Georgia Secretary of State Brad Raffensperger said he entered into the controversial Compromise Settlement Agreement and Release with Stacey Abrams because members of the Georgia Attorney General’s Office recommended he do so.
In a letter dated January 6, Raffensperger told former U.S. Sen. Kelly Loeffler (R-GA) that the agreement strengthened Georgia’s signature verification system.
Members of the Georgia General Assembly passed a law in 2019 that made it harder for county election officials to reject absentee ballots. A source inside the Georgia Secretary of State’s office referenced this law while speaking with The Georgia Star News this week. The source did not speak on record.
Raffensperger, in his letter, defended the agreement.
“Much has been made of a Signature Match Settlement Agreement entered into on the advice and recommendation of the Georgia Attorney General’s office in order to protect Georgia’s signature verification laws on both absentee ballots and absentee ballot applications,” Raffensperger wrote.
Staff members in Georgia Attorney General Chris Carr’s office did not return repeated requests for comment this week.
National Public Radio reported in 2019 that Georgia Gov. Brian Kemp “signed a sweeping overhaul of the way elections are administered in the state.”
“The law also blocks county election officials from rejecting absentee ballots because of mismatched signatures, and when information on a voter registration application doesn’t match other government databases, the voter will remain on the rolls,” the station reported at the time.
“Kemp’s signing the bill, which had been approved weeks earlier by the Georgia Legislature, marks a shift for the Republican. As a candidate for governor in 2018, Kemp supported removing voters’ names from registration lists if they hadn’t voted in recent elections and blocking registration applications that didn’t exactly match other government databases.”
The source inside the Georgia Secretary of State’s Office told The Star News that Raffensperger entered the agreement with Abrams “because it didn’t change anything that [election officials in] Georgia counties were already doing.”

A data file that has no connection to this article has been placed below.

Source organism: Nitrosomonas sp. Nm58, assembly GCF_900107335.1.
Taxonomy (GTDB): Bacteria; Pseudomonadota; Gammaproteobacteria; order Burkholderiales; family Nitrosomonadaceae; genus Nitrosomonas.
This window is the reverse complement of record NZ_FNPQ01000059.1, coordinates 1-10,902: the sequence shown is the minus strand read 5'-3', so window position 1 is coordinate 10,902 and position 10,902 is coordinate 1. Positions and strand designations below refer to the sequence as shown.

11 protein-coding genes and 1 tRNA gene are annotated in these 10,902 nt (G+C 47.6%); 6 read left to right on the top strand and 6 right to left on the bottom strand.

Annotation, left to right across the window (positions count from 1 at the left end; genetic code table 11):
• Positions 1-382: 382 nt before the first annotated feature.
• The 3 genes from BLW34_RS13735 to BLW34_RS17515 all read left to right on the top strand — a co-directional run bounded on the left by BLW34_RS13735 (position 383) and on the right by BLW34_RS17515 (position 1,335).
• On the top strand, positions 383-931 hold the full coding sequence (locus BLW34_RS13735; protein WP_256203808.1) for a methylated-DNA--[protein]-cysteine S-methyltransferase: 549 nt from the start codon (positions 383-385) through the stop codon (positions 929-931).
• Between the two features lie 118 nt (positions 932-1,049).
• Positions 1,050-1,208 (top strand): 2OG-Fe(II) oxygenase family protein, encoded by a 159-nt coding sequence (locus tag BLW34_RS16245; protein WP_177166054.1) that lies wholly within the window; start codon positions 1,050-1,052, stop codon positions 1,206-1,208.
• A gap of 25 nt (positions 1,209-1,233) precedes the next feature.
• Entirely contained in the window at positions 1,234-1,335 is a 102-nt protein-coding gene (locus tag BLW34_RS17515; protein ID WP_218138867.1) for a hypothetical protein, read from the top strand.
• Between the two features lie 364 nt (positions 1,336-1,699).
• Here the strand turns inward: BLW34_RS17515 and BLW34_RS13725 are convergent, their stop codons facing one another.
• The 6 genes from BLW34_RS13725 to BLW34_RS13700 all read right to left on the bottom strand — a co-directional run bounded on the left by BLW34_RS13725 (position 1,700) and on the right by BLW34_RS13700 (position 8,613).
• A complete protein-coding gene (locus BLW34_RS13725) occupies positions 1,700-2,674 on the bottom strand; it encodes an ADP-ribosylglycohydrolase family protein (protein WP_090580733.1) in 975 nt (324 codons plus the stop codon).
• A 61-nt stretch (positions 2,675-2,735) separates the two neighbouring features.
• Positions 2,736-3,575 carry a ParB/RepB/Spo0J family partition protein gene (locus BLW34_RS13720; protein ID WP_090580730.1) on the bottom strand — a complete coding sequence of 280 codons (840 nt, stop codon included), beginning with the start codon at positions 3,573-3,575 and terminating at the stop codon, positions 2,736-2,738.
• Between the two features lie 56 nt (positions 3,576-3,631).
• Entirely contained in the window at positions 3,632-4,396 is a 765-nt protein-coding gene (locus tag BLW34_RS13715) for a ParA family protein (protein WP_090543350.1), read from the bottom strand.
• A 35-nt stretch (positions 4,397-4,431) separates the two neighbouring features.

Raffensperger, in his January 6 letter, said “my office protected and strengthened Georgia’s signature verification system.”
“My office provided Georgia Bureau of Investigation training to each county so that they could better conduct signature verification and also introduced a photo ID requirement into absentee ballot applications by creating an online request portal that requires the voter’s name, date of birth, and Georgia driver’s license number to match voter records in order to request an absentee ballot,” Raffensperger wrote.
Georgia has had no excuse absentee voting since 2005.
Traditionally, absentee voting in Georgia accounts for 5 percent of the electorate, but that increased to 25 percent in November 2020, Raffensperger said.
As The Star News reported Thursday, Georgia Lt. Gov. Geoff Duncan (R-Cumming) now wants legislators to discuss meaningful election reform. He suggested state officials require a photo ID if people vote absentee. Duncan also proposed that Georgia’s attorney general assign a statewide grand jury to investigate alleged election fraud in a local jurisdiction. That, he added, “would remove any sense of local politics out of the initial equation.”
As reported, absentee voters in Georgia voted for current U.S. President Joe Biden last November by a vote of two to one.
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Chris Butler is an investigative journalist at The Tennessee Star. Follow Chris on Facebook. Email tips to firstname.lastname@example.org.
Photo “Stacey Abrams” by Stacey Abrams. Background Photo “Georgia State Capitol” by DXR. CC BY-SA 4.0.